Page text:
Baltimore Orioles prospect Keegan Akin doesn’t have the look of a top pitching prospect, but he has one important skill – deception.
Akin had a lot of success at WMU, setting the single-season strikeout record for the school with 133 strikeouts in 109 innings pitched. That year, he also pitched to a 1.82 ERA and a 0.94 WHIP.
Those strikeouts translated once he came to the Baltimore Orioles’ minor league system too, as he had 29 strikeouts over 26 innings in low-A ball in 2016 (as well as a 1.04 ERA), and 111 strikeouts over 100 innings pitched this past year at high-A (though with a 4.14 ERA).
So naturally, you would look at those numbers and think that Keegan Akin must be a strikeout pitcher. But here’s the thing – he is but he sure doesn’t look like one.
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Akin is 6’0″, 225 pounds, far from an intimidating presence on the mound. His pitching repertoire includes a plus fastball that sits around 90-95 MPH on average, an above-average slider, and an average changeup that flashes some decent potential.
But that’s it. He doesn’t have one pitch that’s a wipeout pitch, nor is his command particularly good either. Last season with the Frederick Keys, Akin had a 10.9% walk rate (for reference, Robbie Ray had the worst walk rate in the major leagues last season with 10.7%). So what does Akin have that makes him effective?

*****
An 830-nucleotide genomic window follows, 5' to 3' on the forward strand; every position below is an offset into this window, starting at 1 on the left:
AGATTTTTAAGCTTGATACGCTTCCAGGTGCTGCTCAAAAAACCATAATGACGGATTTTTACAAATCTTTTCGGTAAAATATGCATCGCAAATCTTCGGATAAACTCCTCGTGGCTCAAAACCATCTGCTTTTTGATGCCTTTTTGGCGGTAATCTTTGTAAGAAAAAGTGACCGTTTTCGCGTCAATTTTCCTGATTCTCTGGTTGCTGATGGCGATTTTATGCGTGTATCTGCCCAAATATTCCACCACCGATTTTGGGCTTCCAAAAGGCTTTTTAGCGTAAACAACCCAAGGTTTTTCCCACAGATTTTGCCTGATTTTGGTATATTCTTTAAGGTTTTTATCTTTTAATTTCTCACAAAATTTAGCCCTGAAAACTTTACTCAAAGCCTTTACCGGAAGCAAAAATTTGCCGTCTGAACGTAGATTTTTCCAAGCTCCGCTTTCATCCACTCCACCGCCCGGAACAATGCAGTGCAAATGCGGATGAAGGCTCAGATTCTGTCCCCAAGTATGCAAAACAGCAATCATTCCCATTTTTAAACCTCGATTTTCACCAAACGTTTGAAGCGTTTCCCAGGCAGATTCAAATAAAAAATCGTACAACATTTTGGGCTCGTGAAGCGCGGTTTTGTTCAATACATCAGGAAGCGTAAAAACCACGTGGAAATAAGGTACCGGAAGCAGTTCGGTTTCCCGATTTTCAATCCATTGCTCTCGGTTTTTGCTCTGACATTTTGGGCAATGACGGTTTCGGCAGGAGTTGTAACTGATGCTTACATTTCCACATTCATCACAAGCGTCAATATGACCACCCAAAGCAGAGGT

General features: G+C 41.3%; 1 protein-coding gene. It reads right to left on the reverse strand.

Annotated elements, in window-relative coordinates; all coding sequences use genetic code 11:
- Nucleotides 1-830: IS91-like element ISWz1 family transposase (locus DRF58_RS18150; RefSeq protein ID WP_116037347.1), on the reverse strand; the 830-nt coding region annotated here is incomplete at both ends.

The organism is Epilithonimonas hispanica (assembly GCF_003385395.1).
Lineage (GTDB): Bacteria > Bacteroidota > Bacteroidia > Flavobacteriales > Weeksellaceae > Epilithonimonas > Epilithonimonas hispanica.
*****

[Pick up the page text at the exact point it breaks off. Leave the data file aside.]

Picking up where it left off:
What Keegan Akin has is deception, specifically with his fastball, which others have referred to as an “invisiball.” While Akin isn’t overpowering, his delivery makes his fastball hard to track. “I’m not throwing 100, but from what everybody tells me, what everybody jokes around about… they say it’s an ‘invisiball.’ Both hitters and guys I’ve played catch with have told me that,” he said.
As for where his deception comes from, he’s not totally sure, but his guess is it’s thanks to “an easygoing arm action where you don’t expect the ball to get on you as quickly as it does.”
Here’s a look at Akin’s delivery on a curveball:
Akin has been smart though. While in the Arizona Fall League, he’s been working on his mechanics, and specifically his secondary pitches. His fastball may be effective, but there isn’t a good starting pitcher in the major leagues that only has a fastball.
“My slider is my second-best pitch, and it was hit-or-miss throughout this season — more miss than hit — but it got better in instructs,” he said. “My changeup is my third pitch, and it’s a work in progress. Actually, I guess all of my pitches are a work in progress. I’m far from perfect.”
At 22, almost 23-years-old, Akin will likely move up the minors relatively quickly, assuming health. And given the desperate state of the Baltimore Orioles’ starting rotation, a solid starting pitcher is just what they need. Hopefully Akin can be just that.